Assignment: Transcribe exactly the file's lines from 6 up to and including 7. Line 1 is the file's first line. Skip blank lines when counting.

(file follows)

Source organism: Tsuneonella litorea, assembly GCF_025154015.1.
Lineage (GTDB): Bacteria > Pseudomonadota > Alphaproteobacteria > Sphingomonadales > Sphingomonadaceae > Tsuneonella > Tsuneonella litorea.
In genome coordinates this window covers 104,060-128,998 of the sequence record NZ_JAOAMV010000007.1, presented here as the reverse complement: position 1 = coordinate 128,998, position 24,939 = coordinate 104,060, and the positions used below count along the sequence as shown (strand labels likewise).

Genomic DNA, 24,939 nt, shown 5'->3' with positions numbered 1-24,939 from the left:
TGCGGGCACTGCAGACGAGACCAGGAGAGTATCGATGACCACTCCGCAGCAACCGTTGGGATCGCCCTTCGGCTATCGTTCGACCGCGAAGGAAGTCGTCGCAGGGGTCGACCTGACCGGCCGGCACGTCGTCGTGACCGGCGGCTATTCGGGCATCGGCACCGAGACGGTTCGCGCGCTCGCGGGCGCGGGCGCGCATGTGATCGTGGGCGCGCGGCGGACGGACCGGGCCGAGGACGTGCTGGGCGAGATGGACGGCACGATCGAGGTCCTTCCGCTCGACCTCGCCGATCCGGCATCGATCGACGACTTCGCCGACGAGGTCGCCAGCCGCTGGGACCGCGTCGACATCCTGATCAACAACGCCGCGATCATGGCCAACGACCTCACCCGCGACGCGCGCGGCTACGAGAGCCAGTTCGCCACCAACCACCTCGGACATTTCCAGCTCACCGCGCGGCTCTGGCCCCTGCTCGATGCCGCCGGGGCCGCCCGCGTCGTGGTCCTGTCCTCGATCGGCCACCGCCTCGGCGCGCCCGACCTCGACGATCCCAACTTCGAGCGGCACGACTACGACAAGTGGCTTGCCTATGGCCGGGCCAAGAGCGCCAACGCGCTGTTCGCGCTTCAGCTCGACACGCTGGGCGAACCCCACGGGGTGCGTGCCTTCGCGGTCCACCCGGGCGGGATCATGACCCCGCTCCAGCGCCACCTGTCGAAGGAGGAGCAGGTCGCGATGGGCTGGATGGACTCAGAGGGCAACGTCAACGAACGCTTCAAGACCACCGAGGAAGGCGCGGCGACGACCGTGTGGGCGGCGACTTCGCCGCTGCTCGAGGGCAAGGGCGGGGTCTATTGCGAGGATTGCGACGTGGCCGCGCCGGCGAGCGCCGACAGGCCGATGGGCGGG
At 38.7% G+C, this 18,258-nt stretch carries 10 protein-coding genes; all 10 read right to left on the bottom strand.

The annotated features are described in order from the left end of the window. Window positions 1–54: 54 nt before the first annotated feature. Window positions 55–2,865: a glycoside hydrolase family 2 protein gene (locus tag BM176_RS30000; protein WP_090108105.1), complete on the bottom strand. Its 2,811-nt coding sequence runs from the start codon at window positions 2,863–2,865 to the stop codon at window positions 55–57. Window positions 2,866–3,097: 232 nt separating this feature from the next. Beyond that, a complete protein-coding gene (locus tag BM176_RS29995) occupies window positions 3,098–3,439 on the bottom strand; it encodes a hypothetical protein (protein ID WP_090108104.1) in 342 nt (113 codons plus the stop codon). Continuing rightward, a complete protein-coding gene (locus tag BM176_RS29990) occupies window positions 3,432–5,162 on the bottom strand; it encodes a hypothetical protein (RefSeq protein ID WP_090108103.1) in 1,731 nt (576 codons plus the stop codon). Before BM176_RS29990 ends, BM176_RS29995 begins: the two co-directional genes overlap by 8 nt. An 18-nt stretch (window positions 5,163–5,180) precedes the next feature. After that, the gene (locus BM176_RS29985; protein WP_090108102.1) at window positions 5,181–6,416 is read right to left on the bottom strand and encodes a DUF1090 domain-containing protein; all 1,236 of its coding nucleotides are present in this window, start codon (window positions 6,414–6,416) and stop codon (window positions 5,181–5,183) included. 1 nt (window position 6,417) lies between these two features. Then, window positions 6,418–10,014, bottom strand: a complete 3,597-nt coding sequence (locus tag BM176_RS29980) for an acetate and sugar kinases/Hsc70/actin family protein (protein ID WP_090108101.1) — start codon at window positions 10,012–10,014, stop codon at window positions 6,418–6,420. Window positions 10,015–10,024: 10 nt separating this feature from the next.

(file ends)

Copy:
At 38.7% G+C, this 18,258-nt stretch carries 10 protein-coding genes; all 10 read right to left on the bottom strand.

The annotated features are described in order from the left end of the window. Window positions 1–54: 54 nt before the first annotated feature. Window positions 55–2,865: a glycoside hydrolase family 2 protein gene (locus tag BM176_RS30000; protein WP_090108105.1), complete on the bottom strand. Its 2,811-nt coding sequence runs from the start codon at window positions 2,863–2,865 to the stop codon at window positions 55–57. Window positions 2,866–3,097: 232 nt separating this feature from the next. Beyond that, a complete protein-coding gene (locus tag BM176_RS29995) occupies window positions 3,098–3,439 on the bottom strand; it encodes a hypothetical protein (protein ID WP_090108104.1) in 342 nt (113 codons plus the stop codon). Continuing rightward, a complete protein-coding gene (locus tag BM176_RS29990) occupies window positions 3,432–5,162 on the bottom strand; it encodes a hypothetical protein (RefSeq protein ID WP_090108103.1) in 1,731 nt (576 codons plus the stop codon). Before BM176_RS29990 ends, BM176_RS29995 begins: the two co-directional genes overlap by 8 nt. An 18-nt stretch (window positions 5,163–5,180) precedes the next feature. After that, the gene (locus BM176_RS29985; protein WP_090108102.1) at window positions 5,181–6,416 is read right to left on the bottom strand and encodes a DUF1090 domain-containing protein; all 1,236 of its coding nucleotides are present in this window, start codon (window positions 6,414–6,416) and stop codon (window positions 5,181–5,183) included. 1 nt (window position 6,417) lies between these two features. Then, window positions 6,418–10,014, bottom strand: a complete 3,597-nt coding sequence (locus tag BM176_RS29980) for an acetate and sugar kinases/Hsc70/actin family protein (protein ID WP_090108101.1) — start codon at window positions 10,012–10,014, stop codon at window positions 6,418–6,420. Window positions 10,015–10,024: 10 nt separating this feature from the next.